Professor Mark Harris elected as President of the European Society for the Study of Science and Theology
The School of Divinity is delighted to announce the appointment of Professor Mark Harris as President of the European Society for the Study of Science and Theology (ESSAT).
Professor Mark Harris, Professor of Natural Science and Theology at the School of Divinity, has been elected as President of ESSSAT by the Society's General Assembly at its recent conference in Aalesund, Norway, in May 2022.
As part of his role as president, Mark will be involved in a variety of tasks running the organisation, especially chairing the ESSSAT Council and the General Assembly, and collaborating with the organisation of their conferences, publications and deciding on conference themes.
Professor Harris will be working alongside his fellow School of Divinity colleague Dr Michael Fuller, who serves as Vice-President for Publications, on the ESSSAT council.
I am delighted to be elected as President of ESSSAT, one of the longest-running and most distinguished societies in our field. This is a very great honour, and I am humbled to follow in the footsteps of some of the most illustrious figures in science and theology who have served as President before me.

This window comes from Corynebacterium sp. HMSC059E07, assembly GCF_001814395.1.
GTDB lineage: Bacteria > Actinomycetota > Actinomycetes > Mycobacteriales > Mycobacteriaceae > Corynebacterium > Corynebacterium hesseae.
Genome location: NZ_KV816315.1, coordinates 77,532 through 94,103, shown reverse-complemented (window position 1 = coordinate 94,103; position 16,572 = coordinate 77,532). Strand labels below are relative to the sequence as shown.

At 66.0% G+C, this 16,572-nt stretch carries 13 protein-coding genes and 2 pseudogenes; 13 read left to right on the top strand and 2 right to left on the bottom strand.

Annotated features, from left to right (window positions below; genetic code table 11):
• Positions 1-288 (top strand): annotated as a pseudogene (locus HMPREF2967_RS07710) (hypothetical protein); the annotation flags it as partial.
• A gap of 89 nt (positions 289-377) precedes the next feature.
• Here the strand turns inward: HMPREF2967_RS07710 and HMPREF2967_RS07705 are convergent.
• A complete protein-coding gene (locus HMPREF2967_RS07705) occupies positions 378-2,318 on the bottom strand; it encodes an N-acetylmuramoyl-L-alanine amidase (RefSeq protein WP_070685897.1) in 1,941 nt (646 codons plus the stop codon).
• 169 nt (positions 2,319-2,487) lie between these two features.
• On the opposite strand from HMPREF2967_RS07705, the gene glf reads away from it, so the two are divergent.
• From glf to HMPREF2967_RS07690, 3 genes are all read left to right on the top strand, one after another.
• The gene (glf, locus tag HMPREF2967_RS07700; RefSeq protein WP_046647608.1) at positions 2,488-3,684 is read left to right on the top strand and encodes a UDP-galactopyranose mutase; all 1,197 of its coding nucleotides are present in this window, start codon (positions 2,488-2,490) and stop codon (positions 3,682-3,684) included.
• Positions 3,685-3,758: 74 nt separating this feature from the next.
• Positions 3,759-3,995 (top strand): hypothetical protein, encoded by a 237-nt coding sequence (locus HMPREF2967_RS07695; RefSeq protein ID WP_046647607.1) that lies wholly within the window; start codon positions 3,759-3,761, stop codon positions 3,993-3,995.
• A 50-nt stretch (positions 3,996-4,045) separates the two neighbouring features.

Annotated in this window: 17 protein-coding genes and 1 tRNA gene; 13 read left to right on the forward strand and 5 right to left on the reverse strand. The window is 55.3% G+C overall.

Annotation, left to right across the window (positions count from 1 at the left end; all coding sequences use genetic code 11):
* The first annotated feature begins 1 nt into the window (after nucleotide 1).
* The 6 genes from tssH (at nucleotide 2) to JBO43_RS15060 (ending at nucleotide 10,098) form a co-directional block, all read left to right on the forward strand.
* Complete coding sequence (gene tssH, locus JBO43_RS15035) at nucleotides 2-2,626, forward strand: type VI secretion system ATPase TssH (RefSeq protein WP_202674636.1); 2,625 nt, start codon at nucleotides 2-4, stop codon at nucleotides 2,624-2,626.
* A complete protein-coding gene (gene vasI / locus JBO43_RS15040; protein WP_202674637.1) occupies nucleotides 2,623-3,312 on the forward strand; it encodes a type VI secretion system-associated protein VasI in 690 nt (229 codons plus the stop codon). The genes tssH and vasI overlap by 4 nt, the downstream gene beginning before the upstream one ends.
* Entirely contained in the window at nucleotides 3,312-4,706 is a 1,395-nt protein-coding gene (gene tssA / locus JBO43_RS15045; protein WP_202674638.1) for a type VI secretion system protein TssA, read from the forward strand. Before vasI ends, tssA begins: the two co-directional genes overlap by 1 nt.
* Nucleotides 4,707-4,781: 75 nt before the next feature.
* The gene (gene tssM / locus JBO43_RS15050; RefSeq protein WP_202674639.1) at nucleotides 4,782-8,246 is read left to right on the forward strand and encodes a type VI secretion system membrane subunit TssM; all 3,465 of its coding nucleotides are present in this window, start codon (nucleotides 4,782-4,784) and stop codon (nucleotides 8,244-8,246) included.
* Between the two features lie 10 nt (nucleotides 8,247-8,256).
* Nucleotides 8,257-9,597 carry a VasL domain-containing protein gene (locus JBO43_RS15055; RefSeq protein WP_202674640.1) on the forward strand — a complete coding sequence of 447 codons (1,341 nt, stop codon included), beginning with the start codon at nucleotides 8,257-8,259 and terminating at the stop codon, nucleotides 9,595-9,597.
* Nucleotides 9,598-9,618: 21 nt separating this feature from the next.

European Society for the Study of Science and Theology
The European Society for the Study of Science and Theology stands as one of the main international scholarly societies for Science and Religion. ESSSAT is a scholarly, non-confessional organization, based in Europe, which aims to promote the study of relationships between the natural sciences and theological views. ESSSAT has members from almost every European country as well as members from other continents. They have diverse confessional backgrounds, and may include believers as well as non-believers and atheists. As scientists, theologians, philosophers and historians they work on a better understanding of the interactions between two of the most powerful human pursuits, namely religion and science.
Professor Mark Harris
A theologian of science, interested in the complex ways that the natural sciences and religious beliefs relate to each other, Professor Harris has been active in physics for many years. he's known (with Steve Bramwell of University College London) as the discoverer of 'spin ice', currently a major research area in the physics of magnetism. By the end of 2020, more than 6,000 journal articles had been published on the topic since their original discovery in 1997. But a little after this breakthrough, Mark also discovered theology, and began to broaden his interests beyond magnetism. After ordination as an Anglican priest, and spells in university chaplaincy at Oxford, and cathedral ministry in Edinburgh, he now combines his academic interests in physics and theology through the Science and Religion programme at Edinburgh, which includes both MSc and PhD degrees.